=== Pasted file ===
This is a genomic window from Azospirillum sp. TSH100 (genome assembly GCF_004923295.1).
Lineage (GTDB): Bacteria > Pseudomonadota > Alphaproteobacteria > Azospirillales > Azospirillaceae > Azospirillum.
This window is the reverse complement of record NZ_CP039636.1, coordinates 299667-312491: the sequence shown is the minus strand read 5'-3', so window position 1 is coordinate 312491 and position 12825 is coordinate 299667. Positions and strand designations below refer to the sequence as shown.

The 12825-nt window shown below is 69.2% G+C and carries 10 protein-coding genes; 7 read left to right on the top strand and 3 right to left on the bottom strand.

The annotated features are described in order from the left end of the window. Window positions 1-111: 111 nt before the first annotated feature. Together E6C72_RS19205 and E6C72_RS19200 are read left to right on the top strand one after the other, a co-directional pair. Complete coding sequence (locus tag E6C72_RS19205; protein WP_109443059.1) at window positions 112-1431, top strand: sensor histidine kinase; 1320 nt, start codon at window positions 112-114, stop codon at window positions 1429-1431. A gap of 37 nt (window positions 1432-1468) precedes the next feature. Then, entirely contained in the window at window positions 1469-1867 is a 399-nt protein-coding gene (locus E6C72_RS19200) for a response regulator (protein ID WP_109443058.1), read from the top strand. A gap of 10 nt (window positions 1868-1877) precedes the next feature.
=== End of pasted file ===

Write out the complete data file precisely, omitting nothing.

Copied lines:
This is a genomic window from Azospirillum sp. TSH100 (genome assembly GCF_004923295.1).
Lineage (GTDB): Bacteria > Pseudomonadota > Alphaproteobacteria > Azospirillales > Azospirillaceae > Azospirillum.
This window is the reverse complement of record NZ_CP039636.1, coordinates 299667-312491: the sequence shown is the minus strand read 5'-3', so window position 1 is coordinate 312491 and position 12825 is coordinate 299667. Positions and strand designations below refer to the sequence as shown.

The 12825-nt window shown below is 69.2% G+C and carries 10 protein-coding genes; 7 read left to right on the top strand and 3 right to left on the bottom strand.

The annotated features are described in order from the left end of the window. Window positions 1-111: 111 nt before the first annotated feature. Together E6C72_RS19205 and E6C72_RS19200 are read left to right on the top strand one after the other, a co-directional pair. Complete coding sequence (locus tag E6C72_RS19205; protein WP_109443059.1) at window positions 112-1431, top strand: sensor histidine kinase; 1320 nt, start codon at window positions 112-114, stop codon at window positions 1429-1431. A gap of 37 nt (window positions 1432-1468) precedes the next feature. Then, entirely contained in the window at window positions 1469-1867 is a 399-nt protein-coding gene (locus E6C72_RS19200) for a response regulator (protein ID WP_109443058.1), read from the top strand. A gap of 10 nt (window positions 1868-1877) precedes the next feature.